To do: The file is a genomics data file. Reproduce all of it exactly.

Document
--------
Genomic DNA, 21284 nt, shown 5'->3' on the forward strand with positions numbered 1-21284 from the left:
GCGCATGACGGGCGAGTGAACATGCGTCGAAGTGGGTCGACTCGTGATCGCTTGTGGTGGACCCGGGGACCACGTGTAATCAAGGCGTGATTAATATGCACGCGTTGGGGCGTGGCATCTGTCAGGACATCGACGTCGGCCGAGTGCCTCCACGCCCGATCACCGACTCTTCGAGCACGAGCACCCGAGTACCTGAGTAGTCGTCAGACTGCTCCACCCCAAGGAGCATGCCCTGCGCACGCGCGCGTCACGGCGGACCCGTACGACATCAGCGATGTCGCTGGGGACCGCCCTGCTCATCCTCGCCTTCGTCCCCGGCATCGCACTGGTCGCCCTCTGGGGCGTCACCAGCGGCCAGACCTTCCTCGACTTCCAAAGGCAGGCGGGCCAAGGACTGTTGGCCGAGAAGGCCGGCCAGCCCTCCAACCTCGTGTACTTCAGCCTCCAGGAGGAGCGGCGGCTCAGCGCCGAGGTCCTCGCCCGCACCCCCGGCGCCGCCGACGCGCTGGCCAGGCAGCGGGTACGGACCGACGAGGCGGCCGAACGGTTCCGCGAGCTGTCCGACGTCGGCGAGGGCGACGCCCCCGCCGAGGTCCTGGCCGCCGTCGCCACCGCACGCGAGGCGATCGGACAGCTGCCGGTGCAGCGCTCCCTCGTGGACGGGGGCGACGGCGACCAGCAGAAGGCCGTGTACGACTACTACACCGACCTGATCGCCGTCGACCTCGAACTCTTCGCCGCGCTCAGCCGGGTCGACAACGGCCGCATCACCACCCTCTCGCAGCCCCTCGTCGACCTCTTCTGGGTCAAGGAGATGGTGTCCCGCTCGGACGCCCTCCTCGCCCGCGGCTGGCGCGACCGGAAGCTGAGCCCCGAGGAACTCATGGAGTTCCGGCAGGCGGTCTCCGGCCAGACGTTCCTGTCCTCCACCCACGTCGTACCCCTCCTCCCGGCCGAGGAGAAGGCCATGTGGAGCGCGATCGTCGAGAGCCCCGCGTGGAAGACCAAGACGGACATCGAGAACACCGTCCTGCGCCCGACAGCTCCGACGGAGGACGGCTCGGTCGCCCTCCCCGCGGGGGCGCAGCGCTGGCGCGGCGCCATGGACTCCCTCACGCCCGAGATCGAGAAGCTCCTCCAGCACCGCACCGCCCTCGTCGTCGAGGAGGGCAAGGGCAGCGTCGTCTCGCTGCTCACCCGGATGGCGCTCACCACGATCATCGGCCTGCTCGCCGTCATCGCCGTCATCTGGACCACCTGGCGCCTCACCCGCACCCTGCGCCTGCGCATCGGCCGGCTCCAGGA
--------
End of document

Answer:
Genomic DNA, 21284 nt, shown 5'->3' on the forward strand with positions numbered 1-21284 from the left:
GCGCATGACGGGCGAGTGAACATGCGTCGAAGTGGGTCGACTCGTGATCGCTTGTGGTGGACCCGGGGACCACGTGTAATCAAGGCGTGATTAATATGCACGCGTTGGGGCGTGGCATCTGTCAGGACATCGACGTCGGCCGAGTGCCTCCACGCCCGATCACCGACTCTTCGAGCACGAGCACCCGAGTACCTGAGTAGTCGTCAGACTGCTCCACCCCAAGGAGCATGCCCTGCGCACGCGCGCGTCACGGCGGACCCGTACGACATCAGCGATGTCGCTGGGGACCGCCCTGCTCATCCTCGCCTTCGTCCCCGGCATCGCACTGGTCGCCCTCTGGGGCGTCACCAGCGGCCAGACCTTCCTCGACTTCCAAAGGCAGGCGGGCCAAGGACTGTTGGCCGAGAAGGCCGGCCAGCCCTCCAACCTCGTGTACTTCAGCCTCCAGGAGGAGCGGCGGCTCAGCGCCGAGGTCCTCGCCCGCACCCCCGGCGCCGCCGACGCGCTGGCCAGGCAGCGGGTACGGACCGACGAGGCGGCCGAACGGTTCCGCGAGCTGTCCGACGTCGGCGAGGGCGACGCCCCCGCCGAGGTCCTGGCCGCCGTCGCCACCGCACGCGAGGCGATCGGACAGCTGCCGGTGCAGCGCTCCCTCGTGGACGGGGGCGACGGCGACCAGCAGAAGGCCGTGTACGACTACTACACCGACCTGATCGCCGTCGACCTCGAACTCTTCGCCGCGCTCAGCCGGGTCGACAACGGCCGCATCACCACCCTCTCGCAGCCCCTCGTCGACCTCTTCTGGGTCAAGGAGATGGTGTCCCGCTCGGACGCCCTCCTCGCCCGCGGCTGGCGCGACCGGAAGCTGAGCCCCGAGGAACTCATGGAGTTCCGGCAGGCGGTCTCCGGCCAGACGTTCCTGTCCTCCACCCACGTCGTACCCCTCCTCCCGGCCGAGGAGAAGGCCATGTGGAGCGCGATCGTCGAGAGCCCCGCGTGGAAGACCAAGACGGACATCGAGAACACCGTCCTGCGCCCGACAGCTCCGACGGAGGACGGCTCGGTCGCCCTCCCCGCGGGGGCGCAGCGCTGGCGCGGCGCCATGGACTCCCTCACGCCCGAGATCGAGAAGCTCCTCCAGCACCGCACCGCCCTCGTCGTCGAGGAGGGCAAGGGCAGCGTCGTCTCGCTGCTCACCCGGATGGCGCTCACCACGATCATCGGCCTGCTCGCCGTCATCGCCGTCATCTGGACCACCTGGCGCCTCACCCGCACCCTGCGCCTGCGCATCGGCCGGCTCCAGGA